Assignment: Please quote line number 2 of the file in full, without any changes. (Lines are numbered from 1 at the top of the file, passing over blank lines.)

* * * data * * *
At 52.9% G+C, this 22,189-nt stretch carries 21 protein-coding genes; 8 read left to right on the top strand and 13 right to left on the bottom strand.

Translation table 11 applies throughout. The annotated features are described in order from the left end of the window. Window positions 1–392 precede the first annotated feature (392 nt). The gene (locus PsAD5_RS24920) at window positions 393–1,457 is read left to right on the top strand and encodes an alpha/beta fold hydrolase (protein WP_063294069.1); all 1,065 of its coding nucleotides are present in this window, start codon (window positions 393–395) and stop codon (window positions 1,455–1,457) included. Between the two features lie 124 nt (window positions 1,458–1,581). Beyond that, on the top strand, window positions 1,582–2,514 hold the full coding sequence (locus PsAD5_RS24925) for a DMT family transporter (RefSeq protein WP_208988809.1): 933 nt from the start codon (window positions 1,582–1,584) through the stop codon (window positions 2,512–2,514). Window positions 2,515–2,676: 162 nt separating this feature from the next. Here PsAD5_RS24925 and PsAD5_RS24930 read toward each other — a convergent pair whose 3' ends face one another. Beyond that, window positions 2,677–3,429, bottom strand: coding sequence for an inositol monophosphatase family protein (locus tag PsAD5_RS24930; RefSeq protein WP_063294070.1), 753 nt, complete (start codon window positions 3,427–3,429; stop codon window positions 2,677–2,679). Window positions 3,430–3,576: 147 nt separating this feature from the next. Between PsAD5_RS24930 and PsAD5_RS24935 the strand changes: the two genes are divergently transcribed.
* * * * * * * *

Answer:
Translation table 11 applies throughout. The annotated features are described in order from the left end of the window. Window positions 1–392 precede the first annotated feature (392 nt). The gene (locus PsAD5_RS24920) at window positions 393–1,457 is read left to right on the top strand and encodes an alpha/beta fold hydrolase (protein WP_063294069.1); all 1,065 of its coding nucleotides are present in this window, start codon (window positions 393–395) and stop codon (window positions 1,455–1,457) included. Between the two features lie 124 nt (window positions 1,458–1,581). Beyond that, on the top strand, window positions 1,582–2,514 hold the full coding sequence (locus PsAD5_RS24925) for a DMT family transporter (RefSeq protein WP_208988809.1): 933 nt from the start codon (window positions 1,582–1,584) through the stop codon (window positions 2,512–2,514). Window positions 2,515–2,676: 162 nt separating this feature from the next. Here PsAD5_RS24925 and PsAD5_RS24930 read toward each other — a convergent pair whose 3' ends face one another. Beyond that, window positions 2,677–3,429, bottom strand: coding sequence for an inositol monophosphatase family protein (locus tag PsAD5_RS24930; RefSeq protein WP_063294070.1), 753 nt, complete (start codon window positions 3,427–3,429; stop codon window positions 2,677–2,679). Window positions 3,430–3,576: 147 nt separating this feature from the next. Between PsAD5_RS24930 and PsAD5_RS24935 the strand changes: the two genes are divergently transcribed.